The food serving and eating are like a ritual in itself. Indians have a tradition of washing their hands before and after the meal. We do not talk and sit cross-legged (Sukh Asan pose) on the floor during our food intake.
According to Vedas, every finger is an extension of the five elements out of which our body was formed. Through the thumb comes space, with the forefinger comes to air, the middle finger is fire, the ring finger is water and the little finger represents earth. Hence, eating with one’s fingers stimulates these five elements and helps in bringing forth digestive juices in the stomach.
The nerve ending or the acupuncture points of the fingers are known to stimulate digestion. Eating with hands also brings us closer to the food we are eating as it increases our consciousness towards our food as there are no barriers and we can feel what we are eating. Washing our hands before and after eating ensures hygiene and is an important part of healthy eating habits.
The exercise of sitting on the floor makes us aware of our appetite and makes digestion easier. Our upper bodies move back and forth while picking up the food, which helps in the movement of the abdomen muscles. It also inculcates good family values in the people who sit down and eat together. The practice of serving food on a banana leaf is also prevalent in Indian tradition.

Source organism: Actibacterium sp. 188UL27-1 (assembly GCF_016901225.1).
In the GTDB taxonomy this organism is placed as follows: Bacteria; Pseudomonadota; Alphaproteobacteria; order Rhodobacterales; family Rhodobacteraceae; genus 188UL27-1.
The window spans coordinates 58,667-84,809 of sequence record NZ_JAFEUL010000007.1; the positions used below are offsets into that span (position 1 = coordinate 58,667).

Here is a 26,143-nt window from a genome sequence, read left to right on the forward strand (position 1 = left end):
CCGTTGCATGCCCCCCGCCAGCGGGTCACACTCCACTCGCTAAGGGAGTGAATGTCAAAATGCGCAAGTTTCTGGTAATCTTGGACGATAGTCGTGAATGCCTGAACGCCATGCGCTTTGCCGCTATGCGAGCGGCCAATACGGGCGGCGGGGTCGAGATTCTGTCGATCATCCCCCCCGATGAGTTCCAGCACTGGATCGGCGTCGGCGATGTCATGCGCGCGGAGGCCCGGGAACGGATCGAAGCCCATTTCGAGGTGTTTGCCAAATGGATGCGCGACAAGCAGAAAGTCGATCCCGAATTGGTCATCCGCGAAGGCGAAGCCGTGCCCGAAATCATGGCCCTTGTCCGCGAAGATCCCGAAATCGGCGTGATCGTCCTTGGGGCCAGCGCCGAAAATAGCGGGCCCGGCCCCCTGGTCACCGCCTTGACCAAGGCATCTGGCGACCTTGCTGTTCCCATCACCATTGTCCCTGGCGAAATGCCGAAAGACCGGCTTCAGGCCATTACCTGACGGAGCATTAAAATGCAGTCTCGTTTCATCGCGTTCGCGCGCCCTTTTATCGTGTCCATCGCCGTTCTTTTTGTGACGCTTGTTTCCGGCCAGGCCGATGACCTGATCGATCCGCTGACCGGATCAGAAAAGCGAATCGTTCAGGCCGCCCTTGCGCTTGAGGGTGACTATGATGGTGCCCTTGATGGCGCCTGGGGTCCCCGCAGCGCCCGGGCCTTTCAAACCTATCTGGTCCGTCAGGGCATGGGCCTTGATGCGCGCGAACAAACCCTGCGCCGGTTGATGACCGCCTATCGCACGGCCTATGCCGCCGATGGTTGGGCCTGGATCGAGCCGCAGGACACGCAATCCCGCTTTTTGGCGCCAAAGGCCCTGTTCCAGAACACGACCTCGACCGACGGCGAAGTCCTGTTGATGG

Banana leaves contain large amounts of polyphenols that are natural antioxidants. Food served on the banana leaves absorbs the polyphenols which are said to prevent many diseases. They are also said to have anti-bacterial properties that can possibly kill the germs in food. It is also economic, eco-friendly and hygienic.
There is also a lot of emphasis on the food that we eat. The Indian tradition is known for its use of ghee in the dishes. Though there are misconceptions about the effects of ghee on our body, research tells that it is good for the heart, improves digestion and helps in weight loss. Another valued component of an Indian diet is the pickle.
In Indian tradition, there is a large range of fruits and vegetables that are preserved as pickles. Pickles improve our digestion and since they are made of uncooked vegetables and fruits, its antioxidants are also preserved. Other components such as curd (raita) and chutney also improve digestion.
Although dismissed in the last few decades, the healthy eating habits of the Indian tradition are being adopted by the western part of the world. They are adopting the practice of eating their food with their hands. Vegetarian diets are also being adopted by the people. With the passing of time, there is also the growth of awareness in the world about the ‘scientific tradition of Indian culture’ and its importance and relevance to our collective health.
While there is some westernization happening in our country, ‘Indianization’ is happening in the healthy eating habits of other countries.